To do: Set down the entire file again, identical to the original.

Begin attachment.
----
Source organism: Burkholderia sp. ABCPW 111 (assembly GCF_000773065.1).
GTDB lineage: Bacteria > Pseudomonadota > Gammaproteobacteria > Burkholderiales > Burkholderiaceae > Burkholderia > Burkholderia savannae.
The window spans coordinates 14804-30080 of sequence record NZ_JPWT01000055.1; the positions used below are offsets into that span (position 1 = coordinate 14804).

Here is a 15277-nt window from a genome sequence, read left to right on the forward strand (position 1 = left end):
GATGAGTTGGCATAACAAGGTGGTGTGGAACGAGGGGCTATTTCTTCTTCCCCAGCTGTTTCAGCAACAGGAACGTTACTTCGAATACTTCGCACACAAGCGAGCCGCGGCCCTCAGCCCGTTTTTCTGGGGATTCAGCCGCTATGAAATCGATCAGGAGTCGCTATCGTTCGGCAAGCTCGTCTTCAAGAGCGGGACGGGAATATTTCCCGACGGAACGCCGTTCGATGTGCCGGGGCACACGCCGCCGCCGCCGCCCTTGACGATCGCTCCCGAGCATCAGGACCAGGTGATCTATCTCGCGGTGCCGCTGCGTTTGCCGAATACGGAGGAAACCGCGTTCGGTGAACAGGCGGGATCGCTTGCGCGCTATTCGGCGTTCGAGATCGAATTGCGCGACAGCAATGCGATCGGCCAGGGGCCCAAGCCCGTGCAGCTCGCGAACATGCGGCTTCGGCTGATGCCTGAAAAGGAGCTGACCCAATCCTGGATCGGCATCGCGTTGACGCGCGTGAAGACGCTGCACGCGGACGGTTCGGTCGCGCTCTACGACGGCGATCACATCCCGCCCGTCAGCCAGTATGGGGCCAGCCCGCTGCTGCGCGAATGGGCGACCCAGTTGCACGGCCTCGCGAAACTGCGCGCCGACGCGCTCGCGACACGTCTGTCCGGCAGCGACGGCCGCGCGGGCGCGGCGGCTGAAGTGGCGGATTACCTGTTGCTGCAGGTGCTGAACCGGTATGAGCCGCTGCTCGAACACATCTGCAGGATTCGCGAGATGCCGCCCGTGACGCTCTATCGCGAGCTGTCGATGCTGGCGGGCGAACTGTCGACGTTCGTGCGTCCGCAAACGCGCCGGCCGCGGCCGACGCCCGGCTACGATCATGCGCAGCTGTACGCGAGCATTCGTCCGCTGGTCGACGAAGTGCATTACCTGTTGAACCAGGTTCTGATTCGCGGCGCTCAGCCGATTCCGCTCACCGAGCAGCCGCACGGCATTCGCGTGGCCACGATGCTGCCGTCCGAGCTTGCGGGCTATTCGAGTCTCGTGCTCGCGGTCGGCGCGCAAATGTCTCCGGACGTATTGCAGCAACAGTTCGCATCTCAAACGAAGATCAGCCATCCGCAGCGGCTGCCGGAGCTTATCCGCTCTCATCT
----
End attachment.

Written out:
Source organism: Burkholderia sp. ABCPW 111 (assembly GCF_000773065.1).
GTDB lineage: Bacteria > Pseudomonadota > Gammaproteobacteria > Burkholderiales > Burkholderiaceae > Burkholderia > Burkholderia savannae.
The window spans coordinates 14804-30080 of sequence record NZ_JPWT01000055.1; the positions used below are offsets into that span (position 1 = coordinate 14804).

Here is a 15277-nt window from a genome sequence, read left to right on the forward strand (position 1 = left end):
GATGAGTTGGCATAACAAGGTGGTGTGGAACGAGGGGCTATTTCTTCTTCCCCAGCTGTTTCAGCAACAGGAACGTTACTTCGAATACTTCGCACACAAGCGAGCCGCGGCCCTCAGCCCGTTTTTCTGGGGATTCAGCCGCTATGAAATCGATCAGGAGTCGCTATCGTTCGGCAAGCTCGTCTTCAAGAGCGGGACGGGAATATTTCCCGACGGAACGCCGTTCGATGTGCCGGGGCACACGCCGCCGCCGCCGCCCTTGACGATCGCTCCCGAGCATCAGGACCAGGTGATCTATCTCGCGGTGCCGCTGCGTTTGCCGAATACGGAGGAAACCGCGTTCGGTGAACAGGCGGGATCGCTTGCGCGCTATTCGGCGTTCGAGATCGAATTGCGCGACAGCAATGCGATCGGCCAGGGGCCCAAGCCCGTGCAGCTCGCGAACATGCGGCTTCGGCTGATGCCTGAAAAGGAGCTGACCCAATCCTGGATCGGCATCGCGTTGACGCGCGTGAAGACGCTGCACGCGGACGGTTCGGTCGCGCTCTACGACGGCGATCACATCCCGCCCGTCAGCCAGTATGGGGCCAGCCCGCTGCTGCGCGAATGGGCGACCCAGTTGCACGGCCTCGCGAAACTGCGCGCCGACGCGCTCGCGACACGTCTGTCCGGCAGCGACGGCCGCGCGGGCGCGGCGGCTGAAGTGGCGGATTACCTGTTGCTGCAGGTGCTGAACCGGTATGAGCCGCTGCTCGAACACATCTGCAGGATTCGCGAGATGCCGCCCGTGACGCTCTATCGCGAGCTGTCGATGCTGGCGGGCGAACTGTCGACGTTCGTGCGTCCGCAAACGCGCCGGCCGCGGCCGACGCCCGGCTACGATCATGCGCAGCTGTACGCGAGCATTCGTCCGCTGGTCGACGAAGTGCATTACCTGTTGAACCAGGTTCTGATTCGCGGCGCTCAGCCGATTCCGCTCACCGAGCAGCCGCACGGCATTCGCGTGGCCACGATGCTGCCGTCCGAGCTTGCGGGCTATTCGAGTCTCGTGCTCGCGGTCGGCGCGCAAATGTCTCCGGACGTATTGCAGCAACAGTTCGCATCTCAAACGAAGATCAGCCATCCGCAGCGGCTGCCGGAGCTTATCCGCTCTCATCT